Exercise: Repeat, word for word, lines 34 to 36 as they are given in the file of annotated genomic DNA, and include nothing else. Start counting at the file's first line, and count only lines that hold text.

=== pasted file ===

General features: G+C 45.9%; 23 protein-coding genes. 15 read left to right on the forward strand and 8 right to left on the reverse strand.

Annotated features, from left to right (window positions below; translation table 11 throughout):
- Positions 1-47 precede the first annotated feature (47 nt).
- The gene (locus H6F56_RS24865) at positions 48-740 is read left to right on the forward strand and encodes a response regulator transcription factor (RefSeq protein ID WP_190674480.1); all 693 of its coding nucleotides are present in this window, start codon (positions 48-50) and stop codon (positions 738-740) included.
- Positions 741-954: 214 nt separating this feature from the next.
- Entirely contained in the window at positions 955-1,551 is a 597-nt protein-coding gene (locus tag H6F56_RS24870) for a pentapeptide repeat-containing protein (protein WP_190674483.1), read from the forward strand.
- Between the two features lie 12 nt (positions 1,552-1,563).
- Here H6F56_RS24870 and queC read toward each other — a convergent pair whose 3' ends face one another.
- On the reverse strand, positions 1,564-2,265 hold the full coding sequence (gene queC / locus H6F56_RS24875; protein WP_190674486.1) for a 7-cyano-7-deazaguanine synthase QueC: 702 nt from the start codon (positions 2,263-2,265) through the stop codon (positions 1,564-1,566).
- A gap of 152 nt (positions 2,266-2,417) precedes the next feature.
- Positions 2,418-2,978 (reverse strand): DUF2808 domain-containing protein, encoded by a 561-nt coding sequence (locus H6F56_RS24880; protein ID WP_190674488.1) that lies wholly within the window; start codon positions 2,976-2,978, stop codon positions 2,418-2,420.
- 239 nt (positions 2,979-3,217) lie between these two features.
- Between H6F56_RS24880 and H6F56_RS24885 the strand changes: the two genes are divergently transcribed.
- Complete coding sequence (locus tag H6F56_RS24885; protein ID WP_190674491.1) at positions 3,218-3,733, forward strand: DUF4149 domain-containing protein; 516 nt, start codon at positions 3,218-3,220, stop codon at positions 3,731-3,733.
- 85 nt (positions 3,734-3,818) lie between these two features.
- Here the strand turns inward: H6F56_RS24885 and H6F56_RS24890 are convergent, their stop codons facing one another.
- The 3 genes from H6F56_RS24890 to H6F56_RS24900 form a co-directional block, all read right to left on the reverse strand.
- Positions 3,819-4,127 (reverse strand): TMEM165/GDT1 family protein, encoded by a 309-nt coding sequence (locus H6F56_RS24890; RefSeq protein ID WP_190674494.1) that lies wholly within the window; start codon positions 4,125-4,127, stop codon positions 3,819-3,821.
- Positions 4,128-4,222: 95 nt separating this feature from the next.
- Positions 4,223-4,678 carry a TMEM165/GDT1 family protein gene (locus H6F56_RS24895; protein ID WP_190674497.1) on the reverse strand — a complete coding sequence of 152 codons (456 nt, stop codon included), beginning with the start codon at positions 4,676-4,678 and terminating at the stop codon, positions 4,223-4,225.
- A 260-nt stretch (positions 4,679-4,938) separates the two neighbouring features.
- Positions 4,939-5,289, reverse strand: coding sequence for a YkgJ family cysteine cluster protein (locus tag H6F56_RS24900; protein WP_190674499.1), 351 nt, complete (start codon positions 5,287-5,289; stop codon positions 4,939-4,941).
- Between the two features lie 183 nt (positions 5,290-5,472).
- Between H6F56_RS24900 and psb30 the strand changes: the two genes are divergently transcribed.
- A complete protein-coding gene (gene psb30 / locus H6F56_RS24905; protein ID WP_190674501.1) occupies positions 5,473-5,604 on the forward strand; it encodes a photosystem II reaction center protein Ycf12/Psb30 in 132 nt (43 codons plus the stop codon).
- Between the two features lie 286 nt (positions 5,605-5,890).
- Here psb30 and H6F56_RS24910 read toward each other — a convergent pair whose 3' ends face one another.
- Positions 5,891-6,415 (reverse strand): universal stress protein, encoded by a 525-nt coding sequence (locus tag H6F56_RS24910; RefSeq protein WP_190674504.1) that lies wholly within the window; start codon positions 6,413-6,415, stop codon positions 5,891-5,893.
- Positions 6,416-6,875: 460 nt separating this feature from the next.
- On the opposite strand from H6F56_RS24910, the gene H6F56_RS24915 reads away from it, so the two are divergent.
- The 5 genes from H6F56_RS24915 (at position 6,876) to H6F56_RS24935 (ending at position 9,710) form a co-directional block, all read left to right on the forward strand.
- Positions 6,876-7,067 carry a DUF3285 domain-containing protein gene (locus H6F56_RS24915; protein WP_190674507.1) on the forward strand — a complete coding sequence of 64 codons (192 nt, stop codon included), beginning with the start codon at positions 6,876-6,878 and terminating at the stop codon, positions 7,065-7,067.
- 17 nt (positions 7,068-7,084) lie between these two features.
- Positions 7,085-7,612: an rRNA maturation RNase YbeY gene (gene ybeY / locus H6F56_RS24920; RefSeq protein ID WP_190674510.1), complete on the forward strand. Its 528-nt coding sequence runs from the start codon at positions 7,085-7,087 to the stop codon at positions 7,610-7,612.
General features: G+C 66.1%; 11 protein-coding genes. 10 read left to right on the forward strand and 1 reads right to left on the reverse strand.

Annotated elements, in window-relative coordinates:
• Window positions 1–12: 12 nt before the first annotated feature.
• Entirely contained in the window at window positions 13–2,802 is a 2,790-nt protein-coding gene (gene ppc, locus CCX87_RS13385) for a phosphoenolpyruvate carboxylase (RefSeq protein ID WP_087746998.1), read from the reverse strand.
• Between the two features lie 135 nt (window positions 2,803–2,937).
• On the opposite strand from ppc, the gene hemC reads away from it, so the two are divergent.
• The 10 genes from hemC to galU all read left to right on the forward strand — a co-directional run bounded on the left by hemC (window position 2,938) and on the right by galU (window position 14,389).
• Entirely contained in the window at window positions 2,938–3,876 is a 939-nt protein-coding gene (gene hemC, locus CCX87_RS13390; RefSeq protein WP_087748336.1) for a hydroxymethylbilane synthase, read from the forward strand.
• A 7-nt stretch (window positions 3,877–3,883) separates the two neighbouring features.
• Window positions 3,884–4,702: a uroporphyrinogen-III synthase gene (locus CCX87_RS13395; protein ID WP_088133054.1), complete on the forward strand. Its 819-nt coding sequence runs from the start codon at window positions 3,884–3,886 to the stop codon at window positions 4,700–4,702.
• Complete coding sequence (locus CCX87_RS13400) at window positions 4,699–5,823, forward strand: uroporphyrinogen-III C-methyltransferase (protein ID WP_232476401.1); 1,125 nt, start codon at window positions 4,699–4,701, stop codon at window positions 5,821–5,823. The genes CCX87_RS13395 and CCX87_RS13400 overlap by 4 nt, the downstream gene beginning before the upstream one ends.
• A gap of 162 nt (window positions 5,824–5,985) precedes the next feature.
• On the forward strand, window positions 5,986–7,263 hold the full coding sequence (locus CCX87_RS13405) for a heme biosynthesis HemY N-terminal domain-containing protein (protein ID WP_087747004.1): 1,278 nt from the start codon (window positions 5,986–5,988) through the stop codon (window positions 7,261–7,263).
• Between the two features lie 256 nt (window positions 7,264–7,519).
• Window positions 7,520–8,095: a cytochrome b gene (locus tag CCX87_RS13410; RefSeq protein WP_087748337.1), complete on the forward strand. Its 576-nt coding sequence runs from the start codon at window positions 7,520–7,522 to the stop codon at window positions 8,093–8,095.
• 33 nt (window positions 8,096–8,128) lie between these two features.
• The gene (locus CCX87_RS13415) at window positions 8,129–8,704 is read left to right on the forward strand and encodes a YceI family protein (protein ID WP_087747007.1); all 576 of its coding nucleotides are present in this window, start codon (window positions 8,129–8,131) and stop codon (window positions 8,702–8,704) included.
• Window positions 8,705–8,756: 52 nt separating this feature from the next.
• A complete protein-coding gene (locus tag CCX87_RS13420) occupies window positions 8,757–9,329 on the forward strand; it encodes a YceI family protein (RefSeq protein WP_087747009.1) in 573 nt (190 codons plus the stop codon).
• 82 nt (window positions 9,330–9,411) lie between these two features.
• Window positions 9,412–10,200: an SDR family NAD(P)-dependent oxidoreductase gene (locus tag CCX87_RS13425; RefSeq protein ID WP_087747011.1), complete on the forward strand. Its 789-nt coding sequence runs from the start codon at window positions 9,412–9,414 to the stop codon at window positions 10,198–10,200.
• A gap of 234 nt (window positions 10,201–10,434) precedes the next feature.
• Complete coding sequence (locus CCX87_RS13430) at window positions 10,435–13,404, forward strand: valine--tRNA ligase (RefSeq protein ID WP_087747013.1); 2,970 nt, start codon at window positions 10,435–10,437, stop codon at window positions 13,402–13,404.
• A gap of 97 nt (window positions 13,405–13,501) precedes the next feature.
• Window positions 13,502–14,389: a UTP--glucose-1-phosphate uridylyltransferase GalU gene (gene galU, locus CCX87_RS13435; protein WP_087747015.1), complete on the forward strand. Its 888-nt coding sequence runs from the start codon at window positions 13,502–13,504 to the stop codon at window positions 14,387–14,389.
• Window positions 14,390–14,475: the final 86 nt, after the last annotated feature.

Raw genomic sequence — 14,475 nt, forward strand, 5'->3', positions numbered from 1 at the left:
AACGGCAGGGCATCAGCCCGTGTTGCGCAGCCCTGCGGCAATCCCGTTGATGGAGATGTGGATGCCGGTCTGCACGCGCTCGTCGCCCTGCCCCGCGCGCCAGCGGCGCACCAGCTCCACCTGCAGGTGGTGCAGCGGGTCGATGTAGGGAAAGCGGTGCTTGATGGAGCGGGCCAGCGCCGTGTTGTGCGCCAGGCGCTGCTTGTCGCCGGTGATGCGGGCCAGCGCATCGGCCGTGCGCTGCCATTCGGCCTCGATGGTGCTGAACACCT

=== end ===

- Positions 7,085-7,612: an rRNA maturation RNase YbeY gene (gene ybeY / locus H6F56_RS24920; RefSeq protein ID WP_190674510.1), complete on the forward strand. Its 528-nt coding sequence runs from the start codon at positions 7,085-7,087 to the stop codon at positions 7,610-7,612.
General features: G+C 66.1%; 11 protein-coding genes. 10 read left to right on the forward strand and 1 reads right to left on the reverse strand.

Annotated elements, in window-relative coordinates: